Though a num­ber of new coal­based and ther­mal power con­tracts were signed with Chi­nese com­pa­nies, the 10 power plants of 6,000MW at Gadani near Karachi shut­down due to dif­fer­ences over the mode of pay­ments, cast doubts on the plan to add 10,000MW by 2018.

The col­lapse of Nandipur power plant is another fail­ure. Ac­cord­ing to the Na­tional trans­mis­sion Dis­tri­bu­tion Com­pany, Nandipur project is gen­er­at­ing only 230MW in­stead of 425MW, caus­ing huge losses to the na­tional kitty. Crit­ics of the govern­ment, main­tain that the project is not even gen­er­at­ing 100MW of elec­tric­ity, and that the re­cent de­struc­tion of its records due to fire speaks vol­umes about it.

There seems to be a con­sen­sus that power cri­sis can­not be re­moved with­out un­der­tak­ing deeper en­ergy sec­tor re­forms.

The good thing is that all govern­ment func­tionar­ies have lately been told to avoid giv­ing dates as to when load shed­ding will end.

Pun­jab Chief Min­is­ter Shah­baz Sharif had been very vo­cal over the is­sue, and had even given dates when the con­stant black­outs will be over in both ru­ral and ur­ban ar­eas. He is now keep­ing quiet, but the prime min­is­ter is of­ten seen talk­ing about the is­sue. He ap­par­ently fears that in case load shed­ding con­tin­ues, his party may face de­feat like the previous PPP govern­ment.

Iron­i­cally he skips manda­tory con­sti­tu­tional meet­ings but holds reg­u­lar meet­ings on de­vel­op­ment is­sues. He is not happy over the Supreme Court’s de­ci­sion that asked the fed­eral cabi­net to rat­ify all the de­ci­sions of the Eco­nomic Co­or­di­na­tion Com­mit­tee (ECC) of the Cabi­net. qhe prime min­is­ter has di­rected the con­cerned au­thor­i­ties to file an ap­peal in the apex court to re­view its de­ci­sion.

The prob­lem of chronic power short­age could not be re­solved for the last many years, be­cause the en­tire power sys­tem is out­dated and re­quires mean­ing­ful in­sti­tu­tional re­forms. Wide rang­ing re­forms are needed to cover the gov­er­nance of the power sec­tor en­ti­ties and en­sure the in­duc­tion of new tech­nolo­gies like bet­ter and work­able power me­tres and the pric­ing re­forms.

Did the govern­ment cover these as­pects in any power pol­icy? The grow­ing de­pen­dence on im­ported fuel oil for power gen­er­a­tion is one of the fac­tors hin­der­ing power pro­duc­tion. Im­prov­ing ef­fi­cien­cies and ac­cu­rate billing is another im­por­tant area that needs to be ad­dressed. All this needs long term strat­egy and pol­icy frame­work.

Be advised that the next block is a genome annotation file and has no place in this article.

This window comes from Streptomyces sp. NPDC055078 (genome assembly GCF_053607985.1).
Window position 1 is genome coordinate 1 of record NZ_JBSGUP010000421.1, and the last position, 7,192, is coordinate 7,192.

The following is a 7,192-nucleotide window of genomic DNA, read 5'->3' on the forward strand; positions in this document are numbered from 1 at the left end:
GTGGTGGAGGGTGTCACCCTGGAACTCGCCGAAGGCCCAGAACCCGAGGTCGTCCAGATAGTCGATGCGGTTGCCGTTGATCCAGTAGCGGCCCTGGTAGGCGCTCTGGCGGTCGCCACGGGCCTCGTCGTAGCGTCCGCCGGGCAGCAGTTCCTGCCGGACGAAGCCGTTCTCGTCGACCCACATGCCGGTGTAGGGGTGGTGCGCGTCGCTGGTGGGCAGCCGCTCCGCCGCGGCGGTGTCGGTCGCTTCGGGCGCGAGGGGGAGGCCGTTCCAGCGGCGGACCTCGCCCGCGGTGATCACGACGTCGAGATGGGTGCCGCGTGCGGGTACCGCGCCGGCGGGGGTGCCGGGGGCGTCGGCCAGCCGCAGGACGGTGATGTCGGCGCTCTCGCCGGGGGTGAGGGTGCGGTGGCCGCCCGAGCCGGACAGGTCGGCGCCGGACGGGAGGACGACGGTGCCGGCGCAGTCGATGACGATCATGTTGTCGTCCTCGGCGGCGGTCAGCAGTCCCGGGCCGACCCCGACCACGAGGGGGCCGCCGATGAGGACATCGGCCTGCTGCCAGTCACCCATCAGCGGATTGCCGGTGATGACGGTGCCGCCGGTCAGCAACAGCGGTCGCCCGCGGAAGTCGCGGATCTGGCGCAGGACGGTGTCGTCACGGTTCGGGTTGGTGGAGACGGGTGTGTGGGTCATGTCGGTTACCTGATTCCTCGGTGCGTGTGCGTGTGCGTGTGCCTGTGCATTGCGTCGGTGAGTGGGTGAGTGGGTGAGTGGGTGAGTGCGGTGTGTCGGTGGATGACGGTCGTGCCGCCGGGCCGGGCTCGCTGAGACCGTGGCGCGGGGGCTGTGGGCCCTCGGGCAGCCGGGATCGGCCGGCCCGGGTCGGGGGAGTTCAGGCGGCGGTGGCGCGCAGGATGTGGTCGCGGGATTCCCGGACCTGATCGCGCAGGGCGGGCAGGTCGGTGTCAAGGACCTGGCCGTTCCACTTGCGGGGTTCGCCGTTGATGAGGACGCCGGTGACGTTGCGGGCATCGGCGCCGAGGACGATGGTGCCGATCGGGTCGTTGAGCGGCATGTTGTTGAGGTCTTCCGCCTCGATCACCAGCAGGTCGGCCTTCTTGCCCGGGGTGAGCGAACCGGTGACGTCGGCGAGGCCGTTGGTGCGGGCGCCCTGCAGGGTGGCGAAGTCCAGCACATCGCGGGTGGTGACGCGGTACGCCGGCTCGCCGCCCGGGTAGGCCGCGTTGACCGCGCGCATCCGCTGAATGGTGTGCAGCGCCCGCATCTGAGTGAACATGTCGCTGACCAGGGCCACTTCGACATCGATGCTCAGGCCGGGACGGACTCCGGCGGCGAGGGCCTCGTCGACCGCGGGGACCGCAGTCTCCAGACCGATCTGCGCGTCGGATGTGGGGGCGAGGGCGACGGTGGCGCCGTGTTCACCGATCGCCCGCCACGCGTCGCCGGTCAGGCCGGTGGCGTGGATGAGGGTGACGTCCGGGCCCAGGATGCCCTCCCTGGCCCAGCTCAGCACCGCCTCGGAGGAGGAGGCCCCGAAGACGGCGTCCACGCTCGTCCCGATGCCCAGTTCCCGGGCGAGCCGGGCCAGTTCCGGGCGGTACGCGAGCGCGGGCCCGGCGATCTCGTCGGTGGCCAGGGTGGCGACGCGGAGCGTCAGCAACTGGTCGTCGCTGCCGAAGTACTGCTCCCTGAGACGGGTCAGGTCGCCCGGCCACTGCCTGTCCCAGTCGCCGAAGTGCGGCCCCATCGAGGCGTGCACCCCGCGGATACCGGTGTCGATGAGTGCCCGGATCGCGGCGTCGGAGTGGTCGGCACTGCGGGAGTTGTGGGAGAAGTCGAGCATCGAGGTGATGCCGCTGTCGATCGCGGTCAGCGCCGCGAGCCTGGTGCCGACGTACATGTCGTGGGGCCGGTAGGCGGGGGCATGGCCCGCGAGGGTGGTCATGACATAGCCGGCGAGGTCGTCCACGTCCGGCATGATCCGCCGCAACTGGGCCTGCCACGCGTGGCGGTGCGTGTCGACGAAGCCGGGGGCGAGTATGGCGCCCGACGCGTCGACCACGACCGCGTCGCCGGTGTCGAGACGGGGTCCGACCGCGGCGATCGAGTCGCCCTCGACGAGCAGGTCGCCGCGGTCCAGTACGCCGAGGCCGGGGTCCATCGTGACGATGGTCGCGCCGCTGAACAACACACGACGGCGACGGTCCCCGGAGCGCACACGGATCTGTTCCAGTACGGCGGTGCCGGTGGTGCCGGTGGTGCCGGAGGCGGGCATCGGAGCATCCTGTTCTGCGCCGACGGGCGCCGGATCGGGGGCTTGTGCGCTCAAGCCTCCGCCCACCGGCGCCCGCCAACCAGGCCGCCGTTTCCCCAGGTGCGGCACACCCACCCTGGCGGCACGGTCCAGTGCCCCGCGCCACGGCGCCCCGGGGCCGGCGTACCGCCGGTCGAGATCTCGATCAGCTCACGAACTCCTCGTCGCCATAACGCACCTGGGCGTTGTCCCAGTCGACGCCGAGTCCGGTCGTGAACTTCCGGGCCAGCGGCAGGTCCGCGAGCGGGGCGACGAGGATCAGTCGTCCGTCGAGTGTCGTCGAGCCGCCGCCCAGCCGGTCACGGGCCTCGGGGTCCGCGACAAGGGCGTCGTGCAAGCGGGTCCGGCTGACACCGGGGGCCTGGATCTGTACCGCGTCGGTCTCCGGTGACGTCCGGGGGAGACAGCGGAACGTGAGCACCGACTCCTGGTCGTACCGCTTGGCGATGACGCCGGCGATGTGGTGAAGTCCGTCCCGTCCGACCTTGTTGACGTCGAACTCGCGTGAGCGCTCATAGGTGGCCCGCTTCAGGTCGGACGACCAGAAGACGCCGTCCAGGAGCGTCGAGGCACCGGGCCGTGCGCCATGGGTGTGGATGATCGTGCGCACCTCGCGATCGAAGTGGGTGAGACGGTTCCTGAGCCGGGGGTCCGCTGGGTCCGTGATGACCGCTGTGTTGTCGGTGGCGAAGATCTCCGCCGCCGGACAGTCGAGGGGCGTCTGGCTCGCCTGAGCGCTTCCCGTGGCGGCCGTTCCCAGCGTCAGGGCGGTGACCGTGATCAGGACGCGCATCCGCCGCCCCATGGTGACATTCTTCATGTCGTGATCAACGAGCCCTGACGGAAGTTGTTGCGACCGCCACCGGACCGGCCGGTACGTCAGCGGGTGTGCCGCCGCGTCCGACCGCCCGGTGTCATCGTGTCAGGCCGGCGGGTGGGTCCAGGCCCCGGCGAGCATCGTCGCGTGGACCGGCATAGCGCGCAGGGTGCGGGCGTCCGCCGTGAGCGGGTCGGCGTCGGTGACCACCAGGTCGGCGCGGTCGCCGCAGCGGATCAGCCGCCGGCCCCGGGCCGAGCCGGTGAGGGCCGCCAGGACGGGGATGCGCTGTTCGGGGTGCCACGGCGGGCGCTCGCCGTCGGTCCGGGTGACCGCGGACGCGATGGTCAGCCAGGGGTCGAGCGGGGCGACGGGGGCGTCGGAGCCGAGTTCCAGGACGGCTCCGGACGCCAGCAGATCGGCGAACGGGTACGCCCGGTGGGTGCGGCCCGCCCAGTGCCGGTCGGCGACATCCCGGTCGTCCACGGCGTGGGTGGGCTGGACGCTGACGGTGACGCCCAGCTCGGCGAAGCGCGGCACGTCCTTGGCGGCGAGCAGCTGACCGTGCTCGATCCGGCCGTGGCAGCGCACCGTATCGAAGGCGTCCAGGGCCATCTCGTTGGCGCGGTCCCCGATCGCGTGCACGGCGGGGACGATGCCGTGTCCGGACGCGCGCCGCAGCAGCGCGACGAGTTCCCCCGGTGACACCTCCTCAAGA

The elec­tric­ity short­fall ranges from 6,000MW-8,000MW this year. With pop­u­la­tion reach­ing 200 mil­lion, suc­ces­sive gov­ern­ments failed to plan power gen­er­a­tion.

The Nawaz govern­ment pledged to ad­dress the is­sue once and for all, but just fo­cused only on ther­mal or coal fired power plants. The do­mes­tic in­fe­rior coal is not con­sid­ered good to gen­er­ate elec­tric­ity; there­fore, fo­cus re­mained on ex­pen­sive ther­mal power for which im­ported fuel is nec­es­sary.

Ther­mal lobby al­ways ma­noeu­vred gov­ern­ments when they de­cided to ac­cord pref­er­ence to hy­dropower gen­er­a­tion. Time and again the peo­ple of Pak­istan asked why no hy­dropower projects were planned af­ter the huge suc­cess of tar­bela and Mangla dams. The 4,500MW Kal­abagh dam, planned and ap­proved in the 80s by ma­jor lo­cal and in­ter­na­tional in­sti­tu­tions, was made con­tro­ver­sial de­spite the World Bank ap­proval of $5 bil­lion fund­ing.

About 40 per­cent wa­ter that goes to waste an­nu­ally could have been utilised had there been no ther­mal lobby. Chi­nese and In­di­ans have built hun­dreds of small and big dams and are mostly ful­fill­ing their elec­tric­ity re­quire­ments through hy­dropower gen­er­a­tion.

In­dus­try peo­ple are cry­ing for want of un­in­ter­rupted sup­ply of elec­tric­ity and gas. Only re­cently they re­ceived some respite when the prime min­is­ter took some per­sonal in­ter­est in the mat­ter.

Ma­jor is­sues contributing to load shed­ding are theft and trans­mis­sion losses. Other prob­lems in­clude in­ef­fi­ciency, cor­rup­tion, mis­man­age­ment and faulty plan­ning and its hap­haz­ard ex­e­cu­tion.

Suc­ces­sive gov­ern­ments avoided to fo­cus on re­new­able en­ergy and re­mained glued to ther­mal power gen­er­a­tion through the in­fa­mous In­de­pen­dent Power Pro­duc­ers (IPPs).

It is high time to fo­cus on hy­dropower gen­er­a­tion. But will the ther­mal lobby al­low such a move or it will con­tinue to ruin any moves to pro­vide in­ex­pen­sive elec­tric­ity, pil­ing up the cir­cu­lar debt.